China has denounced the patrol for threatening its sovereignty and security in the South China Sea.
"China always respects the freedom of navigation and overflight all countries enjoy under international law. But we are consistently opposed to relevant countries threatening and damaging the sovereignty and security of littoral countries under the flag of freedom of navigation and overflight," Chinese foreign ministry spokesman Geng Shuang told journalists commenting on the matter.
On Wednesday, Reuters, citing two unnamed US officials, reported that "China has nearly finished building almost two dozen structures on artificial islands in the South China Sea that appear designed to house long-range surface-to-air missiles."
"It is not like the Chinese to build anything in the South China Sea just to build it, and these structures resemble others that house SAM [surface-to-air missiles] batteries, so the logical conclusion is that's what they are for," the agency quotes a US intelligence official as saying.
Another official said the structures appeared to be 20 meters (66 feet) long and 10 meters (33 feet) high.
"China carrying out normal construction activities on its own territory, including deploying necessary and appropriate territorial defense facilities, is a normal right under international law for sovereign nations," he told reporters.
Commenting on the recent developments in the area, RIA Novosti political analyst Alexander Khrolenko provided his own take on the risk of a direct military standoff between China and the US, explaining that even though tensions are high, the risk of escalation is actually quite low.
"Washington has not changed its position on the disputed territories and defined water zones in the South China Sea with the election of Donald Trump. Many political analysts see the conflict between the US and China over the issue potentially more dangerous that the disputes between Russia and NATO in Europe," he writes in his article for RIA Novosti.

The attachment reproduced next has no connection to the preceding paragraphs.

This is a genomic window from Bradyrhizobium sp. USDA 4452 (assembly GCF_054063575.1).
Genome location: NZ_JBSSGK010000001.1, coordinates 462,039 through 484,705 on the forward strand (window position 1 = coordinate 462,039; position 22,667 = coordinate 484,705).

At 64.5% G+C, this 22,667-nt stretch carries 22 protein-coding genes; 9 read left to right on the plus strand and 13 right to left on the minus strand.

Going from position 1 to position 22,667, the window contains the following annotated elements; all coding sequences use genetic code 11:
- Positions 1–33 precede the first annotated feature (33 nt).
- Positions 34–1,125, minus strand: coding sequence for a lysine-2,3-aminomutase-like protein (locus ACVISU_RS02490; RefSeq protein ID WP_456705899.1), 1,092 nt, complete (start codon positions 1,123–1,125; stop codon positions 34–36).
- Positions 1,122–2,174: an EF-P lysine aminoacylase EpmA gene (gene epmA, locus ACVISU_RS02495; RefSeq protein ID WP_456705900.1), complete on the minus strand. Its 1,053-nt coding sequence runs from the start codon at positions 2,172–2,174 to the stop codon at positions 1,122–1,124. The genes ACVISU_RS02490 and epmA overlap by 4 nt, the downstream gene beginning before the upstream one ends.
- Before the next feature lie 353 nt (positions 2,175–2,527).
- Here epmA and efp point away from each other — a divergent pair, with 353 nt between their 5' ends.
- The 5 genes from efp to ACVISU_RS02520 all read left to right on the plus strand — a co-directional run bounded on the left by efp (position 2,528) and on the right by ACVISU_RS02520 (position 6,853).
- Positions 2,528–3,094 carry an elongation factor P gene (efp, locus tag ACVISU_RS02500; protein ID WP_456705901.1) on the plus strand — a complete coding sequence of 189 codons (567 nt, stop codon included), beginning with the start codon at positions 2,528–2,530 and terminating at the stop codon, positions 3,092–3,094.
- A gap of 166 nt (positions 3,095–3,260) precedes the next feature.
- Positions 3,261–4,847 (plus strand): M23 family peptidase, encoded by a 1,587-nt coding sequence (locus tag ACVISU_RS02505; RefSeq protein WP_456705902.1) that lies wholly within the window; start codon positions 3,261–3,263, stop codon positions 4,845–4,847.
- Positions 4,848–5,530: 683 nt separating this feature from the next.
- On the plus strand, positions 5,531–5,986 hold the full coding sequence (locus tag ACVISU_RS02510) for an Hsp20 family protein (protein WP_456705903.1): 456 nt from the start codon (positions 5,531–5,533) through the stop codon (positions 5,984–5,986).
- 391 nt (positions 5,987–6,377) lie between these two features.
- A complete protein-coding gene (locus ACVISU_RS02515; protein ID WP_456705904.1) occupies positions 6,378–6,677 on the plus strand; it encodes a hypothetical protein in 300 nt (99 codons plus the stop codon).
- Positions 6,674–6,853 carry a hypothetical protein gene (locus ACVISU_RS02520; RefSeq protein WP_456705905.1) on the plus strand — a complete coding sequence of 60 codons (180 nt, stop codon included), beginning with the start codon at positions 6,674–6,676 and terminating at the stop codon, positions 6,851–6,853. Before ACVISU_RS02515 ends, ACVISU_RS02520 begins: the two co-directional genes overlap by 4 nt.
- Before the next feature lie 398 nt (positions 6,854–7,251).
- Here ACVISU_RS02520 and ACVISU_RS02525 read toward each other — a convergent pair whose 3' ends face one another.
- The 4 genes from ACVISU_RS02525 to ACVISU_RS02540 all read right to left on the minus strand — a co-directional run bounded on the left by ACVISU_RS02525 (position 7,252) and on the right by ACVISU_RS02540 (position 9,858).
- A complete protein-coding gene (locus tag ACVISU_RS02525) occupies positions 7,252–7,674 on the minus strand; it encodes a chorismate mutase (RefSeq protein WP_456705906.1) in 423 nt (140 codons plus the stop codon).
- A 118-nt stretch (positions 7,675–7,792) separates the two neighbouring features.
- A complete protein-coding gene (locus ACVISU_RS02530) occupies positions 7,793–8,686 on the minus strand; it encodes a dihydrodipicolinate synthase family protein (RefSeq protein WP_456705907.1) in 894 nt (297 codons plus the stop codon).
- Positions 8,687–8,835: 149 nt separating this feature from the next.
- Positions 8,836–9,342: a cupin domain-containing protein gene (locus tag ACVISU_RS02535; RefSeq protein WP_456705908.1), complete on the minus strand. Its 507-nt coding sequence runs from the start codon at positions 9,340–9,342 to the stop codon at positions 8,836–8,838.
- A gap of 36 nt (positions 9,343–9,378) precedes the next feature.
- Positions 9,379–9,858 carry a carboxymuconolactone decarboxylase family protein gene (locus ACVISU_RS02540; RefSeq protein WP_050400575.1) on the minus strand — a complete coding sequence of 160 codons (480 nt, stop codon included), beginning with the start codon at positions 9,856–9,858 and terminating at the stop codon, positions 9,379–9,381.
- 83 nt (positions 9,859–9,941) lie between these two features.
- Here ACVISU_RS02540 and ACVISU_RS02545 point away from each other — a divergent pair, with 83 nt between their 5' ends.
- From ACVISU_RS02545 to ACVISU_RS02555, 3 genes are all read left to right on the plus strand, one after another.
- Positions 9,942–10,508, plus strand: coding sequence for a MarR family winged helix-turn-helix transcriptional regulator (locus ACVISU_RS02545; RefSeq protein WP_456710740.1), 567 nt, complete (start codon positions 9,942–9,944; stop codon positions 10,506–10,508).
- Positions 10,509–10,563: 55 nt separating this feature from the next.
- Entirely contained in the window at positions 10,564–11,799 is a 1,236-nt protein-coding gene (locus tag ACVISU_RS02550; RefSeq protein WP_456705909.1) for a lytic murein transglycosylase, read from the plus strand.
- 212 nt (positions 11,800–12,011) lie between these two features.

"However unchanged political rhetoric and the unpredictability of the latest events only demonstrate that any naval clashes off China's coast are very unlikely," the political analyst said, reminding the recent claims of US new defense secretary that there is no need for large-scale US actions in the South China Sea.
He further provided his reasons why the US' policy of "containment of China" is so contradictory.
Up to one third of the world's naval freight traffic volume goes through the South China Sea, as well as 75 per cent of the Middle Eastern crude oil shipments to the Asia Pacific Region, over 40 percent of which are going to China. Over $5 trillion of world trade transit annually (including $1.2 trillion in US trade transits annually) goes through this part of the World Ocean.
"The growth of China's economic and political influence has the US worried, but they have practically no means to hinder this process. It is not by chance that one of the most influential Chinese papers, People.cn has urged Beijing not to allow the US to disrupt the status quo in the South China Sea," the political analyst said.
He finally stated that it has become evident that the development of China's economy and its armed forces will allow China to further peacefully develop resources of the three adjacent seas and other areas of the World Ocean regardless of the US Washington's will and Pentagon's "signals."
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